Since then, Terry, 48, and his 10-year-old daughter, Pamela, have been living in a FEMA trailer next door to their house. They get by on his Navy pension and disability for diabetes, hearing loss, and bad knees. In 10 days, he says, he will find out if FEMA will give them an extension to continue using the trailer for free or if they will begin charging him rent. If that’s the case, he’ll have to seal off a section of the house and move back in. This is complicated, because he is going to Arkansas for a cardiac catheterization procedure next month, but he can’t afford to pay the additional rent and keep Pamela in private school. Terry looks at the floor. “It’s just one of those things,” he says.
Terry’s home is one of the 150,000 destroyed by Ivan, which blasted the Gulf Coast with 130 m.p.h. winds and caused $13 billion worth of damage in the United States.
Daryl hands out dust masks and safety glasses before giving us our instructions for the day: rip out the ceilings in three bedrooms and the bathroom, demolish the wall between the kitchen and the living room, dismantle the wooden porch ceiling. It sounds easy, Daryl warns, but “this guy’s got a lot of stuff in his house. There’s nowhere else to put it.”
The house has the half-destroyed, half-lived-in look that signals a natural disaster: the living room is fully fitted out with furniture and decorated with a buck’s head on the wall, but everything is covered with a fine film of plaster dust. Clothes hangers draped in Mardi Gras beads — souvenirs from Terry’s eight visits to New Orleans and several local parades — hang in the front closet. There are coffee cups on the kitchen shelf, but the room is crammed with salvaged tables and chairs, and filled with construction debris. Before we can knock the ceilings down, we must clean out the three bedrooms, which still have clothes hanging in the closet and posters on the wall. Pamela’s door is decorated with a drawing titled “Keep Out Spirit,” which refers to the cat, and a sign saying “Please Knok.”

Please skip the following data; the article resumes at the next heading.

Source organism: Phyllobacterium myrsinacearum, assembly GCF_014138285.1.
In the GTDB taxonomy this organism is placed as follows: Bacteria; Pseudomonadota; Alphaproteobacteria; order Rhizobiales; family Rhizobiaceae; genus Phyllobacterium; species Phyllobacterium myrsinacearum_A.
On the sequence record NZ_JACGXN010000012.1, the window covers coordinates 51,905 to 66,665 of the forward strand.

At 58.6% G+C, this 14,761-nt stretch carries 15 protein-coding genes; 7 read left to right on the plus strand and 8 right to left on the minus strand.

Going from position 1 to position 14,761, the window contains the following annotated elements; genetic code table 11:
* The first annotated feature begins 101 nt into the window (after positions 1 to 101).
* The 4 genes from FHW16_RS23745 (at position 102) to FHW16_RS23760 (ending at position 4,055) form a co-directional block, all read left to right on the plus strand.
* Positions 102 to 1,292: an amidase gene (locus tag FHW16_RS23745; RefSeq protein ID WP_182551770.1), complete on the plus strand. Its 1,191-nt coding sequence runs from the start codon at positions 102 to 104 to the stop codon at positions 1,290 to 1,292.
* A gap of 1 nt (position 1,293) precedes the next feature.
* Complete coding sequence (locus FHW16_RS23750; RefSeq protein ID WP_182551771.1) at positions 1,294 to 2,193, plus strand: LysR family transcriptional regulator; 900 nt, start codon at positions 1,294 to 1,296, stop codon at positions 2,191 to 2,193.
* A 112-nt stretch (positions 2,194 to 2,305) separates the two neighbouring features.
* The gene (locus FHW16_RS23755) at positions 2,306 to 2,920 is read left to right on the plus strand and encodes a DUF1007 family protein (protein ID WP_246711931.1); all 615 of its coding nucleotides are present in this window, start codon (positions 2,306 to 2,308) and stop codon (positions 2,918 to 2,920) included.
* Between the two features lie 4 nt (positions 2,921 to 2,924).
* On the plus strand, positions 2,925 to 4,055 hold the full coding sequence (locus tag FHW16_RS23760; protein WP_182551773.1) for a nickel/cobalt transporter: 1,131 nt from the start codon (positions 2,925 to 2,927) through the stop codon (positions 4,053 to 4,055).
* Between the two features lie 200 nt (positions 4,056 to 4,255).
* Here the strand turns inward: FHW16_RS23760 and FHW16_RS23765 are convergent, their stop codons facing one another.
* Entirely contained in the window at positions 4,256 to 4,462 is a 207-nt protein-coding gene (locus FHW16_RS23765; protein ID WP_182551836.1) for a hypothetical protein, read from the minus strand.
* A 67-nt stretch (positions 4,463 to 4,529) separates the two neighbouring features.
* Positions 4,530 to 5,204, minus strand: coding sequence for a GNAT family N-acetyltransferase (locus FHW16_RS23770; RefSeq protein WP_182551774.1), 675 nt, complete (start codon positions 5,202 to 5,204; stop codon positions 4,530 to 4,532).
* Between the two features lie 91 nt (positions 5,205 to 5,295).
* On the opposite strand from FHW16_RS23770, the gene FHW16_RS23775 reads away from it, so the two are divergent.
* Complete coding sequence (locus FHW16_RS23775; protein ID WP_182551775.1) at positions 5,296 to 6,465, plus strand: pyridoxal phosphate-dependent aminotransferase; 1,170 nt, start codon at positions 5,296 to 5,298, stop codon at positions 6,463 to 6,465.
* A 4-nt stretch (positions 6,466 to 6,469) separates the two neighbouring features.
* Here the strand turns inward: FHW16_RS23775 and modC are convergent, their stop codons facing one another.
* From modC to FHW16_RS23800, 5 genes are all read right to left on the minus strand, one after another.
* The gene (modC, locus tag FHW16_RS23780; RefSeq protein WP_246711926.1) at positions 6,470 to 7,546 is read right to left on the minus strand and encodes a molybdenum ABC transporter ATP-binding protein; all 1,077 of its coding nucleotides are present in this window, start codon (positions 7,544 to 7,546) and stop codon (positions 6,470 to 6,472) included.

We divide into teams. Dan and Katie tackle the bathroom ceiling and are quickly shrouded in plaster dust. Several others attack the wall between the kitchen and the living room with gusto. Kendrick, Beth Hewes, and I begin moving furniture out of Pamela’s room, carefully lifting the case of Beanie Baby bears off the wall and tucking a sheet of plastic over the loft bed. The white trailer that Terry and Pamela live in is parked at the side of the house, a few feet from her bedroom window.
“This is just so crazy to me,” Beth whispers as we work. “It’s been over a year.”
Everyone quickly settles into a rhythm. It takes 20 to 40 minutes to knock a ceiling down; the process is helped by crowbars and hampered by air-conditioning vents. The gravel from the roof has settled above the plaster, and as sections fall debris tumbles down onto us. Dan narrowly escapes a falling piece of sheetrock and a few minutes later gets nailed in the shoulder by a hunk of plaster. Karen Benabou gets something, plaster dust or fiberglass, in her eye, and Terry drives to the commissary to fetch eyedrops.
By lunchtime, which we eat sitting on the curb, we’ve taken down all four ceilings and the wall. Plaster dust is in our ears, in our hair, on our lips. Evan has accumulated a small mound of it on either side of his nose. We wipe off our hands and sit down for peanut butter and jelly sandwiches, chips, and fruit. Terry brings out bags of chocolate chip cookies.
After we clean up, the final task is taking down the porch ceiling. Matt and Dan begin carefully removing each board with a crowbar; Amy, who has built houses for a community service project in Jamaica, and Katie begin smashing away at the wood with a hammer. Their method, everyone agrees, is more effective. We stack the boards by the door, in case Terry wants to use them again.
The work is finished by 2, and Daryl tells us that the next site isn’t ready for volunteers yet, so the rest of the day is ours. Everyone agrees that it should be spent on the beach, so we shake the plaster dust out of our hair, change into bathing suits, and head for Pensacola Beach, which is crowded with regular spring breakers, who, judging by the empty beer bottles next to them, have been baking in the sun for quite some time. We ignore them and pile into the water for a game of football. Tomorrow, Daryl says, “we’re going to be repairing a trailer or tearing a trailer down.”